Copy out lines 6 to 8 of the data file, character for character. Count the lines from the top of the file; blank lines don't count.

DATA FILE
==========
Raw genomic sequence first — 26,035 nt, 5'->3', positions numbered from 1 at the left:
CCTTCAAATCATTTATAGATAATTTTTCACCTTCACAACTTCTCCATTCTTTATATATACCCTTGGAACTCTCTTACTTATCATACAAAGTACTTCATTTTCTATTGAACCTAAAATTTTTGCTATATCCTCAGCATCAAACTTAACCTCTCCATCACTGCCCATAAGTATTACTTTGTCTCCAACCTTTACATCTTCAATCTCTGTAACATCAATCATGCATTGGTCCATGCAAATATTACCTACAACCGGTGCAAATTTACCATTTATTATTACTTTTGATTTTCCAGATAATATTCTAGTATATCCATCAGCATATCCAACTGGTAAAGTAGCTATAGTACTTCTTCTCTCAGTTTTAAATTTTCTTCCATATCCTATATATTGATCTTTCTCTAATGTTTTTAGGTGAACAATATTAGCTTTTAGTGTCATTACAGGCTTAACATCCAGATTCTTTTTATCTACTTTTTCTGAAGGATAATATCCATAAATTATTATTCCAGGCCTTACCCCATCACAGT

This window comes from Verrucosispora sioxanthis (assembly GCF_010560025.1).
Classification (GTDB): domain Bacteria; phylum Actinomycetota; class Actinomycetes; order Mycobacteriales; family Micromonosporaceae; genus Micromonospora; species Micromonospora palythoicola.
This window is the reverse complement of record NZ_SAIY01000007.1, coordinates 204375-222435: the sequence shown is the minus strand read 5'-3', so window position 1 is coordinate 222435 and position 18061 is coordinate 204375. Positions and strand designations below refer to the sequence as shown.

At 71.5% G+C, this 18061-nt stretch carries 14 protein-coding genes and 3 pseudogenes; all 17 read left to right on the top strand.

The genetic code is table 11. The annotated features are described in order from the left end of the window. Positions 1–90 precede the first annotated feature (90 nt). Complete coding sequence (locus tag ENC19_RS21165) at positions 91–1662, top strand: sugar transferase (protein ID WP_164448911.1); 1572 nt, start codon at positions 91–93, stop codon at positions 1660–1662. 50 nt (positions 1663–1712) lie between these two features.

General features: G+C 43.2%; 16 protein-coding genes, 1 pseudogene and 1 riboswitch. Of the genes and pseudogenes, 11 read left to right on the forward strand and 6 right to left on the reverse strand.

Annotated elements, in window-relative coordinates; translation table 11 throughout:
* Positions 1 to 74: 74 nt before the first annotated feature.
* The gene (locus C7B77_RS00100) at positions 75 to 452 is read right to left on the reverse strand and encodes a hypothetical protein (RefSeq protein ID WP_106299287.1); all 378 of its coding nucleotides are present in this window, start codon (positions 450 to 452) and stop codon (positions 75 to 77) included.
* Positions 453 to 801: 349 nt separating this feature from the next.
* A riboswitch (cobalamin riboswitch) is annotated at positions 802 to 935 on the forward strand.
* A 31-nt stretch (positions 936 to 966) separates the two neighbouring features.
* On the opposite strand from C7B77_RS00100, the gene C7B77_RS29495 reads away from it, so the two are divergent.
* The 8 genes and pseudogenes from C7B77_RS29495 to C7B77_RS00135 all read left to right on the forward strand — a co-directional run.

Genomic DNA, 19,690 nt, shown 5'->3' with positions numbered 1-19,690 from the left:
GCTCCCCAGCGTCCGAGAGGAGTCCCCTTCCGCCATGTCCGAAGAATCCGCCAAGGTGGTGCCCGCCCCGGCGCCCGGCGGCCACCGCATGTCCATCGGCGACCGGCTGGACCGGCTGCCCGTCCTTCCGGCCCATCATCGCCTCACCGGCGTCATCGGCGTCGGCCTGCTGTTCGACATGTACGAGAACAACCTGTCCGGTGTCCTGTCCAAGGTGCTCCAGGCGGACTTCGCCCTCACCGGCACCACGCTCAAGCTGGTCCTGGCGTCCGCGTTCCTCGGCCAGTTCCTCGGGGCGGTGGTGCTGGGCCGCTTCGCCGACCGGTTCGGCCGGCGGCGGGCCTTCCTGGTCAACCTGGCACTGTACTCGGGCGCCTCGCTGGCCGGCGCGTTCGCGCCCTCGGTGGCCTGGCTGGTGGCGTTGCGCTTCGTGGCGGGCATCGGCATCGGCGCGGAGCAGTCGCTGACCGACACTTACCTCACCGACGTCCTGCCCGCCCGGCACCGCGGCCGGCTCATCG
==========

At 71.5% G+C, this 18061-nt stretch carries 14 protein-coding genes and 3 pseudogenes; all 17 read left to right on the top strand.

The genetic code is table 11. The annotated features are described in order from the left end of the window. Positions 1–90 precede the first annotated feature (90 nt). Complete coding sequence (locus tag ENC19_RS21165) at positions 91–1662, top strand: sugar transferase (protein ID WP_164448911.1); 1572 nt, start codon at positions 91–93, stop codon at positions 1660–1662. 50 nt (positions 1663–1712) lie between these two features.

General features: G+C 43.2%; 16 protein-coding genes, 1 pseudogene and 1 riboswitch. Of the genes and pseudogenes, 11 read left to right on the forward strand and 6 right to left on the reverse strand.